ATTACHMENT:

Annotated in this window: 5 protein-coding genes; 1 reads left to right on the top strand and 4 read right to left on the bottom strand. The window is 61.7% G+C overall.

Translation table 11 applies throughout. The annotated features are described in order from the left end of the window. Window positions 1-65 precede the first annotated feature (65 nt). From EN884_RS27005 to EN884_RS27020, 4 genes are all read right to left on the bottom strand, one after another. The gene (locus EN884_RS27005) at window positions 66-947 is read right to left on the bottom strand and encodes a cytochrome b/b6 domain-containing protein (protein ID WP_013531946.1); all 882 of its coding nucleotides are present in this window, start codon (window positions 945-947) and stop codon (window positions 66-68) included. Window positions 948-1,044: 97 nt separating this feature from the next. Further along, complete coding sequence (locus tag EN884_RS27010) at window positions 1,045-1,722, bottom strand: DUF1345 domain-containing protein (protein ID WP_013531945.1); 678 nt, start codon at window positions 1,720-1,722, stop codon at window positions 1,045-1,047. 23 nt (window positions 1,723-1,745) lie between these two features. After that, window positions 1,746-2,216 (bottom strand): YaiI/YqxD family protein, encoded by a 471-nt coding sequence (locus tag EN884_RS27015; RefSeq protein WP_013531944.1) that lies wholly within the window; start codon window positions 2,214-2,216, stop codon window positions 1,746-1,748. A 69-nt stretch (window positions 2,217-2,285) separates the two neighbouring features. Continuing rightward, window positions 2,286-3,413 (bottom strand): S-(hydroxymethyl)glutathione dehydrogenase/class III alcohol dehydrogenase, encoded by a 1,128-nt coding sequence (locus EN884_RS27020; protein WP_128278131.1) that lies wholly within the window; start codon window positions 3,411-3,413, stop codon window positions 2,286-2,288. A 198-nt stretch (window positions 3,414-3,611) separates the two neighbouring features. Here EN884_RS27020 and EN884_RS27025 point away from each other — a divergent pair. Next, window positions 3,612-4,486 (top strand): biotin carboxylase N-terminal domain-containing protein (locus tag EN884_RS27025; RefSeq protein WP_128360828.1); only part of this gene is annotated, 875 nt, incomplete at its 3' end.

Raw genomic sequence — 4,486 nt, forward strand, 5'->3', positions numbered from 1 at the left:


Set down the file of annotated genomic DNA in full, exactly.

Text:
Annotated in this window: 5 protein-coding genes; 1 reads left to right on the top strand and 4 read right to left on the bottom strand. The window is 61.7% G+C overall.

Translation table 11 applies throughout. The annotated features are described in order from the left end of the window. Window positions 1-65 precede the first annotated feature (65 nt). From EN884_RS27005 to EN884_RS27020, 4 genes are all read right to left on the bottom strand, one after another. The gene (locus EN884_RS27005) at window positions 66-947 is read right to left on the bottom strand and encodes a cytochrome b/b6 domain-containing protein (protein ID WP_013531946.1); all 882 of its coding nucleotides are present in this window, start codon (window positions 945-947) and stop codon (window positions 66-68) included. Window positions 948-1,044: 97 nt separating this feature from the next. Further along, complete coding sequence (locus tag EN884_RS27010) at window positions 1,045-1,722, bottom strand: DUF1345 domain-containing protein (protein ID WP_013531945.1); 678 nt, start codon at window positions 1,720-1,722, stop codon at window positions 1,045-1,047. 23 nt (window positions 1,723-1,745) lie between these two features. After that, window positions 1,746-2,216 (bottom strand): YaiI/YqxD family protein, encoded by a 471-nt coding sequence (locus tag EN884_RS27015; RefSeq protein WP_013531944.1) that lies wholly within the window; start codon window positions 2,214-2,216, stop codon window positions 1,746-1,748. A 69-nt stretch (window positions 2,217-2,285) separates the two neighbouring features. Continuing rightward, window positions 2,286-3,413 (bottom strand): S-(hydroxymethyl)glutathione dehydrogenase/class III alcohol dehydrogenase, encoded by a 1,128-nt coding sequence (locus EN884_RS27020; protein WP_128278131.1) that lies wholly within the window; start codon window positions 3,411-3,413, stop codon window positions 2,286-2,288. A 198-nt stretch (window positions 3,414-3,611) separates the two neighbouring features. Here EN884_RS27020 and EN884_RS27025 point away from each other — a divergent pair. Next, window positions 3,612-4,486 (top strand): biotin carboxylase N-terminal domain-containing protein (locus tag EN884_RS27025; RefSeq protein WP_128360828.1); only part of this gene is annotated, 875 nt, incomplete at its 3' end.

Raw genomic sequence — 4,486 nt, forward strand, 5'->3', positions numbered from 1 at the left: